Growing up in the USA, I remember clearly that any racist depictions of Chinese in the media were met with a swift rebuttal by Chinese associations and trade groups.
There was one film, specifically, that drew the ire of the Chinese-American population at large: Michael Cimino’s Year of the Dragon. The notion that Chinese people were oversimplified as vicious, heroin importing thugs was intolerable. Chinese were so much more than to be boiled down to a simplistic, cartoonish, image.
That is the USA, though, and at least some people will put up an argument if they feel they’re seeing others characterized in a racist or overly simplistic way.
I now live in Beijing China, and have since 2001. Recently, the Chaoyang district here in Beijing decided to have a campaign designed to “civilize Chaoyang.”
The Chinese love campaigns. They especially love campaigns that teach the burgeoning population some manners. Given China’s urban population explosion, it’s rare for someone to stop for pedestrians in the crosswalk, or to hold the door for someone to walk through. In fact, getting anyone to see outside of his or her own narrow world is a miracle, when it happens.
And so, the authorities decided that the time was right to teach people to cross the street, and to not eat barbecue outside in the summer time, or other things that are deemed “uncivilized.”
Chaoyang district boasts the largest foreign population in all of Beijing. All of the foreign embassies are located here, as are most of the foreign compounds and stores.
That’s why I found the advertisement that appeared on billboards across this part of town disturbing.
On the billboards, you see the cartoon character of a little Chinese girl named Luo Baobei (Baby Luo). She is sitting in the front seat of a vehicle. Behind her is her blonde-haired friend, and at the back of the bus is her black friend. The way the black child is drawn is what I found so distasteful.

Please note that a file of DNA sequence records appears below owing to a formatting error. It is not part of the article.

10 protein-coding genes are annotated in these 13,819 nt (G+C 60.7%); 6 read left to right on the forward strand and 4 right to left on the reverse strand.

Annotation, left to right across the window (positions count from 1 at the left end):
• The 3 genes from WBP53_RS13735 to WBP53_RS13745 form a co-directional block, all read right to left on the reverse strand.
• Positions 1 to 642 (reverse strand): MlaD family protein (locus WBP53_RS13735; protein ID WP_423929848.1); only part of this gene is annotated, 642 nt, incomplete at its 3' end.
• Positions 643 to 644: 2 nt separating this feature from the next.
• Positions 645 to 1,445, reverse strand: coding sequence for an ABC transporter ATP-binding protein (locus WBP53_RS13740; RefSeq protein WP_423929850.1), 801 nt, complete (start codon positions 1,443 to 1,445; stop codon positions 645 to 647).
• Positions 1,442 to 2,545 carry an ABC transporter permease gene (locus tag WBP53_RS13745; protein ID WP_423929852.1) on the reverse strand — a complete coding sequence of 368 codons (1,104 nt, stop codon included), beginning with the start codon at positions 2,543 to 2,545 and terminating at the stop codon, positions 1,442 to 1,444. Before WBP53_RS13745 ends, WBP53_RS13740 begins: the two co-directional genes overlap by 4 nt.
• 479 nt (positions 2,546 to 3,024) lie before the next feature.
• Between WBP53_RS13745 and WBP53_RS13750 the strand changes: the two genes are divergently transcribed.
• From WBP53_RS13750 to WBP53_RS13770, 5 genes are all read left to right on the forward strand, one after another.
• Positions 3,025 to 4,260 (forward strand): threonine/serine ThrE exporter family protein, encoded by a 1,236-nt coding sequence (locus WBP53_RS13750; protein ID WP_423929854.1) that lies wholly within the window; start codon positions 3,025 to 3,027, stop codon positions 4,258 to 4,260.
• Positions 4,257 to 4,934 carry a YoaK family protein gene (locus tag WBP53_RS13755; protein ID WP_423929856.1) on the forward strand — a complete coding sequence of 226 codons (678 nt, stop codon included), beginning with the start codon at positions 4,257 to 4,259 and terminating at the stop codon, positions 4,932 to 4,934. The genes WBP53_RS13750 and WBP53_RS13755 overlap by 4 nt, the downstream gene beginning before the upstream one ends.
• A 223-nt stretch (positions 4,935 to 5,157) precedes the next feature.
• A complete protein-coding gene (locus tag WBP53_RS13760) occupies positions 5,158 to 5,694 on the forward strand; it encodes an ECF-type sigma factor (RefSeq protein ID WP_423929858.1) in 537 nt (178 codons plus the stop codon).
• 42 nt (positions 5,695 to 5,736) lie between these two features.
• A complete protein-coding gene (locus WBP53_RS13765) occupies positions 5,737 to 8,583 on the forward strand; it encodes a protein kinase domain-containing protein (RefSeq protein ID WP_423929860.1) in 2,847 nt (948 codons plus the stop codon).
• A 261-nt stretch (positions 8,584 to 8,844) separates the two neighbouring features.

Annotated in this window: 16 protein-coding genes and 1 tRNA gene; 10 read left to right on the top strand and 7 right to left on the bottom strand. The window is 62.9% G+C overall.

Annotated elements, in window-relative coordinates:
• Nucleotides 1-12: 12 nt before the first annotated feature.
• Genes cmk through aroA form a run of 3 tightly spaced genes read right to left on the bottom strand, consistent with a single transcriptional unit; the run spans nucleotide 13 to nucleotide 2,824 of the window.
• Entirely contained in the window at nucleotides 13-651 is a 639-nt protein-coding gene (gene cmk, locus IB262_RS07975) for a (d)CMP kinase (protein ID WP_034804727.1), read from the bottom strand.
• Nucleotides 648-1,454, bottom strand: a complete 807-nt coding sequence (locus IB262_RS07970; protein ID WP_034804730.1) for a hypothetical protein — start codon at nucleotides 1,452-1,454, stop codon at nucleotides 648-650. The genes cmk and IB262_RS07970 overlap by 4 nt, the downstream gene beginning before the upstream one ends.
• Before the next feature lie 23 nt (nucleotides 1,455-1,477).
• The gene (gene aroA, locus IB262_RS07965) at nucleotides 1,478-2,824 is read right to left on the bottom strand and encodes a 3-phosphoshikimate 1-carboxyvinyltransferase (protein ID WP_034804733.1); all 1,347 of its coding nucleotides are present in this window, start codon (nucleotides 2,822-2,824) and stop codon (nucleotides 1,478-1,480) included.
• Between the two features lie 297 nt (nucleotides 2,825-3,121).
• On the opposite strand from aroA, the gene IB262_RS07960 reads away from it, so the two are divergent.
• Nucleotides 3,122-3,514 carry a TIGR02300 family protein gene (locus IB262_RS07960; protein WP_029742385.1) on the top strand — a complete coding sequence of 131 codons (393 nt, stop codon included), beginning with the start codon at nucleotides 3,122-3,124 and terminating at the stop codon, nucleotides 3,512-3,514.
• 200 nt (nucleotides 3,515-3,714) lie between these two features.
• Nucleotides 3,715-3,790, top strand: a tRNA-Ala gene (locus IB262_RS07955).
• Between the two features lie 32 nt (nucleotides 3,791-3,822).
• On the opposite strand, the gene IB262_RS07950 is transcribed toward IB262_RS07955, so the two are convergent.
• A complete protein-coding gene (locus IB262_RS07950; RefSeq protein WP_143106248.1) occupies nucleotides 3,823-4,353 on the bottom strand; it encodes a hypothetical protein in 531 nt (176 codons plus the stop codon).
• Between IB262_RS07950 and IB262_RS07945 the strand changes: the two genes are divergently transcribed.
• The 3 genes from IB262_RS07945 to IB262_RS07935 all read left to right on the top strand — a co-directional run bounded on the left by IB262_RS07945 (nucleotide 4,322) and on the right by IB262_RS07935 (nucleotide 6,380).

Having grown up in the U.S., I couldn’t help but immediately recognize the symbols of racism: the “Al Jolson-like” image in black face; or the Hattie McDaniel-esque maid with a kerchief on her head: nice and fat speaking broken English, or yelling in cartoon form: “Thomas!”
When I saw this little black kid with ivory white teeth, and big red lips, I thought, here we are in China, its 2011, and yet these racist depictions from a past the Chinese have no involvement in are part of their culture.
I thought back to my days as a foreign student back in 1991 at Shanghai’s Fudan University. At the foreign students’ compound (in those days, Chinese had to register if they wanted to visit a foreign friend); I had several African classmates, from Burundi, Sierra Leone, and across from my room, a kid from Mali. It was back then that Chinese racial prejudice became abundantly clear to me.
As a white guy, I was able to have guests stay a bit longer in my room if they were visiting, but my neighbor from Mali was never afforded such a luxury. In fact, he had a Chinese girlfriend, and the authorities knew it and tried to stop her from seeing him. They often did this by either not telling him she was waiting at the gate (we didn’t have phones, only loudspeakers in our rooms), or by making them feel uncomfortable. The pressure on him was great and he would let it out by drinking until he was inconsolable.
At that time, there also was a brand toothpaste sold in China called Darkie, which proved very successful. Its top-hatted black man with white teeth stared back at you, saying you too can have white teeth.
Why do I bring this up? China is in the headlines every day of every week, and while it’s mostly financial news that catches the eyes of journalists who cover the region, there are issues of equal importance that China seems to have yet to understand.
China must come to understand that such racist depictions undermine their wish to cast themselves as the defender of the underdogs. The China that says they are a friend of Africa, through loans and development projects, is no real friend if they can’t “civilize Chaoyang” without reducing black people to cartoonish stereotypes.
Jonathan Levitt originally from El Paso Texas is a writer/ filmmaker living in China for over 15 years. Fluent in Chinese, He is fascinated by the changes in China, and the new ways in which the world is having to adapt to it.